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Southeast Asian economic growth regaining speed

Philippines, Vietnam seen driving 5% surge

SINGAPORE -- Southeast Asian economies should collectively grow by around 5% this year and next, propelled by such fast-growing contributors as the Philippines and Vietnam, a regional observer group says in a report released Thursday.

Real gross domestic product is likely to grow by 4.9% in 2017 and 5.1% in 2018 in the Association of Southeast Asian Nations bloc on healthy domestic demand, reports the ASEAN +3 Macroeconomic Research Office, or AMRO. The average growth rate from 2014 to 2016 was 4.2%.

Purchases of durable goods such as automobiles are expected to increase as the middle class expands, driving annual growth of more than 3% in individual consumption. For much needed infrastructure such as roads and harbors, however, investment is seen remaining only in the 1% range.

Speedy growth in economies such as Vietnam and the Philippines stands out among the group. AMRO projects annual growth exceeding 6% in Vietnam, where low wages and highly educated workers have enticed global companies including Intel. Some stock market players anticipate further growth there as the European Union is scheduled to begin cutting tariffs on Vietnamese goods as early as 2018.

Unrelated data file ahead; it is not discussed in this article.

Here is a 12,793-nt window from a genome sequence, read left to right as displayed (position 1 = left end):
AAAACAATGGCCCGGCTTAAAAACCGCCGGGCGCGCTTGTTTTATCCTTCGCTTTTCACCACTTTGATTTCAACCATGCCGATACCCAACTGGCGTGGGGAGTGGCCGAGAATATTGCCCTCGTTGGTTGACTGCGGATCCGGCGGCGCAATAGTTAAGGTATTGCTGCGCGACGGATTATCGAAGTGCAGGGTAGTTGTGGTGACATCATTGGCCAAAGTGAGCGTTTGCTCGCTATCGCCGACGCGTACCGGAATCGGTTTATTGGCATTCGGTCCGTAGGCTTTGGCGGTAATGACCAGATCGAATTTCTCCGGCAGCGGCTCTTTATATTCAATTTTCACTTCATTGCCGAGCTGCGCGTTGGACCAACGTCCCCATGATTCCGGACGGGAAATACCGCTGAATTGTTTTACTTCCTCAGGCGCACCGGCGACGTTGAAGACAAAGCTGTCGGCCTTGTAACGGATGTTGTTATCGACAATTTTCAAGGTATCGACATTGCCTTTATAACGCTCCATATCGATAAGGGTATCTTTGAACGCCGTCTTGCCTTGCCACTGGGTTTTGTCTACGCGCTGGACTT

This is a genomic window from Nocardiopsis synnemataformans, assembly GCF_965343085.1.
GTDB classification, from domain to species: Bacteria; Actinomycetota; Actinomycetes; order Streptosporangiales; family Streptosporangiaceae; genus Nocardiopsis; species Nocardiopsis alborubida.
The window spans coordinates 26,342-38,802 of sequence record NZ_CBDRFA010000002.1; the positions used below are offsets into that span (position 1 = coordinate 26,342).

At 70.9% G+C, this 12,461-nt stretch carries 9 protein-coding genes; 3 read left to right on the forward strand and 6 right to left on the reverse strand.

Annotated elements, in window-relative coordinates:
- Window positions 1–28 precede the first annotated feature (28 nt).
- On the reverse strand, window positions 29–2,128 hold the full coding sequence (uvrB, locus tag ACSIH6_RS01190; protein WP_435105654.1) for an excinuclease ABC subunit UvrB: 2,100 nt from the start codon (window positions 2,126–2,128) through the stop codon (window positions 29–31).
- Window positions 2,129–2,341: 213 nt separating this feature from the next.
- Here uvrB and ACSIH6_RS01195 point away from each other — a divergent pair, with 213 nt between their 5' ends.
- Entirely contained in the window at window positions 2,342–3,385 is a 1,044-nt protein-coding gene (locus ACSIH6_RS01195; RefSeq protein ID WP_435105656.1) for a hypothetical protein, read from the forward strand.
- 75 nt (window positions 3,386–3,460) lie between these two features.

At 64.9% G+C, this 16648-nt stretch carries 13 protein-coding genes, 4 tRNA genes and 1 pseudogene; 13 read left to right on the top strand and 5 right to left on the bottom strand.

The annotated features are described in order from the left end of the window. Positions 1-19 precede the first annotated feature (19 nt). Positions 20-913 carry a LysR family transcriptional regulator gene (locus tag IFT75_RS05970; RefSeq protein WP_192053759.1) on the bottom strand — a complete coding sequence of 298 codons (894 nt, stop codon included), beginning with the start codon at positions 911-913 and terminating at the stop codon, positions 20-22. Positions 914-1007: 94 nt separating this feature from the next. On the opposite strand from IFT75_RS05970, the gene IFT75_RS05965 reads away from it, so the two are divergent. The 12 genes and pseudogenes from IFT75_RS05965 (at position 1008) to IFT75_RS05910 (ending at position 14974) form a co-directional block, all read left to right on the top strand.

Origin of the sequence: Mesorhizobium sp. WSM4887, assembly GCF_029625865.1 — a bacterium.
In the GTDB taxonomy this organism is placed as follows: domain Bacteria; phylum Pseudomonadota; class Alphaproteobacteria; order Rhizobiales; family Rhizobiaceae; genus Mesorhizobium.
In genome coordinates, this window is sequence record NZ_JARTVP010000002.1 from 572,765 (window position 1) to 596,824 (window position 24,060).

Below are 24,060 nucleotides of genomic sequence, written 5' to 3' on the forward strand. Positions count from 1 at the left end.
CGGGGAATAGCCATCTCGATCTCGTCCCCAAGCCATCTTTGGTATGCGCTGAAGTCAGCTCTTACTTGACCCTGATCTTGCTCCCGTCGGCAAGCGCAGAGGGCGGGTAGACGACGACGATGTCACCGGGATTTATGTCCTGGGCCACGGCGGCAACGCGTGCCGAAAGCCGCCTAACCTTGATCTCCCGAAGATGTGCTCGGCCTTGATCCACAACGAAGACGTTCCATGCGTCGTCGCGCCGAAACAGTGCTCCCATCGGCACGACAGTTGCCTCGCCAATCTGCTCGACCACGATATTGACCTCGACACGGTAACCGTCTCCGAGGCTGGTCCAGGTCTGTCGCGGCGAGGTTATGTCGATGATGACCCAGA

AMRO forecasts that growth will rise to 7% in 2018 for the Philippines under President Rodrigo Duterte. Optimism is building for more direct investment by foreign businesses there amid government efforts to improve public safety, and overseas money is already flowing into the stock market.

Myanmar's economy, under de facto leader Aung San Suu Kyi's National League for Democracy, is also expected to grow by more than 7% for 2017 and 2018. Meanwhile, China is likely to see its 7% growth slow to the low 6% range, while Japan probably will reach only the 1% range.

AMRO also sees potential for trouble, including from U.S. President Donald Trump's protectionist trade policies and interest rate hikes by that country's Federal Reserve, as well as accelerating inflation.

Some 20 years on from the Asian financial crisis, AMRO says the region has grown exceptionally strong financially, with deeper foreign currency reserves and new lending mechanisms in place.

The Singapore-based AMRO became an international organization in February last year, and has a regional role akin to that of the International Monetary Fund. It oversees the region's Chiang Mai Initiative multilateral currency swap arrangement and monitors and advises members on fiscal policy.

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